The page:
China’s purchases of iron-ore from India rocketed to an eight-year high in the first half of 2020, fueled by supply shocks at major producers and record steel output at the world’s largest steelmaker.
Shipments of the raw material from India more than doubled to 20-million tons in the six months through June from a year earlier, according to China’s customs data. It was also the highest since the South Asian country shipped out 27.8-million tons in the first half of 2012.
China relies heavily on imported iron ore to fulfill more than two-thirds of demand, and purchases have jumped on robust demand from steel mills. The country has long sought to diversify its sources of iron ore, nearly 65% of which came from Australia in the first half and 17% from Brazil, to rein in supply risks and price volatility. That push has become more urgent after supply disruptions at Brazil’s Vale.
While India’s exports are rising, they were still a small sliver of China’s 547.2-million tons of total ore imports in the first half. India’s higher exports, including of steel products, come at a time when the coronavirus pandemic is pushing the country toward its first annual contraction in more than four decades, and tensions with China are rising. Prime Minister Narendra Modi’s government is pushing through measures to cut reliance on Chinese imports after a border conflict worsened economic ties between the two nations.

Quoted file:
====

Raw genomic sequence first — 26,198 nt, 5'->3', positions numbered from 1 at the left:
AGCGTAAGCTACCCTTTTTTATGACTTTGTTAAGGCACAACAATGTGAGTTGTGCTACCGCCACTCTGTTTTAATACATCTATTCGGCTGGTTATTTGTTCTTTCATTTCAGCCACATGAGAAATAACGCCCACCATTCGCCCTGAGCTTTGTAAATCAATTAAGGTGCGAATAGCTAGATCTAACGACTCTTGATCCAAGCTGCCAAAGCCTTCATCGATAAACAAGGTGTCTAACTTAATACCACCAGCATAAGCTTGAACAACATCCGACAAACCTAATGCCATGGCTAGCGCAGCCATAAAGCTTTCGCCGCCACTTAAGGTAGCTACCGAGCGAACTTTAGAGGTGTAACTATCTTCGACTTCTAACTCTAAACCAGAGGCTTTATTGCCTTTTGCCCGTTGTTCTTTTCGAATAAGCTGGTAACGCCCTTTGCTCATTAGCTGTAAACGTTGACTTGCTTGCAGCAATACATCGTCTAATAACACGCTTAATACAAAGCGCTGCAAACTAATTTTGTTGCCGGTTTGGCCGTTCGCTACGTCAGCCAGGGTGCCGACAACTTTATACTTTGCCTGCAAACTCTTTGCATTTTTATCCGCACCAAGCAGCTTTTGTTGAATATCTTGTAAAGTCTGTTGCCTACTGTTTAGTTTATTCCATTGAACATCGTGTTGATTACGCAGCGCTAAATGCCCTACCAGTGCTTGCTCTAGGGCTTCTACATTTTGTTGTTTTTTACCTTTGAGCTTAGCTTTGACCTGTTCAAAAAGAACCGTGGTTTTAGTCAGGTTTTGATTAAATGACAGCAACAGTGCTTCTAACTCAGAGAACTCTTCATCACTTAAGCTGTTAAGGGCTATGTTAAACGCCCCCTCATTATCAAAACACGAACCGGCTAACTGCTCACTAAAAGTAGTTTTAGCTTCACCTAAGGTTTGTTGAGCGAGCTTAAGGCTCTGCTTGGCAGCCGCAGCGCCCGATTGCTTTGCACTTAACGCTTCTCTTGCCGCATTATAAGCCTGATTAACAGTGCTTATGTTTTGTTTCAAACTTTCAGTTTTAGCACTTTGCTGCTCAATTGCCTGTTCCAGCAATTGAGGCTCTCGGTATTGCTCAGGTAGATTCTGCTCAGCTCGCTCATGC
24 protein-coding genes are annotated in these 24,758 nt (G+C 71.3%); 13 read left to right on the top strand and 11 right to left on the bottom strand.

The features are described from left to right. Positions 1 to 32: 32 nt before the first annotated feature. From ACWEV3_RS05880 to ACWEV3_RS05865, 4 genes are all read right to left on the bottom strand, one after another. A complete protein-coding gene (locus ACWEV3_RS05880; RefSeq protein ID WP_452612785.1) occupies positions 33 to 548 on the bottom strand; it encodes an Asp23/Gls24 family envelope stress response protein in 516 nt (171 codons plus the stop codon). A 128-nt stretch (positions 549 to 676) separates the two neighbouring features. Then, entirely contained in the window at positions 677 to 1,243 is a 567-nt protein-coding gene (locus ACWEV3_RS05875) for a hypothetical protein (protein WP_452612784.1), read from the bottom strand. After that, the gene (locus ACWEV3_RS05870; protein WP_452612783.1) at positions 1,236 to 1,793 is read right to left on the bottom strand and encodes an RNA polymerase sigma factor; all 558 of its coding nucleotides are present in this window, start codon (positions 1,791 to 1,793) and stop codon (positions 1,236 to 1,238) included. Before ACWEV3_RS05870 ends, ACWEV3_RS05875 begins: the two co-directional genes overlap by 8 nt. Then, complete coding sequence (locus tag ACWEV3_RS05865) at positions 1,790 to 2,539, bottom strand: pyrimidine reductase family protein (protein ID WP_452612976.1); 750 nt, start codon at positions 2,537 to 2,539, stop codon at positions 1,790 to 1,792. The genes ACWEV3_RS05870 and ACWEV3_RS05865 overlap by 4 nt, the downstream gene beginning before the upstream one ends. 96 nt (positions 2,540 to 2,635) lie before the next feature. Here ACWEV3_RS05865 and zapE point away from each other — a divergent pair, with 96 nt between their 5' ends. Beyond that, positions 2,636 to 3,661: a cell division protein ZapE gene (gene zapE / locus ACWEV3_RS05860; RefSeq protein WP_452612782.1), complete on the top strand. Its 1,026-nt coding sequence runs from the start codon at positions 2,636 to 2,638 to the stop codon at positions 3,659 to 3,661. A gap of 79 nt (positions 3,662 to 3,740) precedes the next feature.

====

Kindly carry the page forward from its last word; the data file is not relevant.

“Indian iron ore exporters are happy to ship out more volumes given that domestic demand remains quite weak, allowing them to liquidate their inventories, while prices are also quite supportive,” according to Priyesh Ruparelia, a vice president at ICRA, the Indian unit of Moody’s Investors Service.
The difference between Indian iron ore prices and import prices in China is about $70 a ton and even with a 30% export duty on higher grades, Indian exporters will still be able to make profit on it, he said.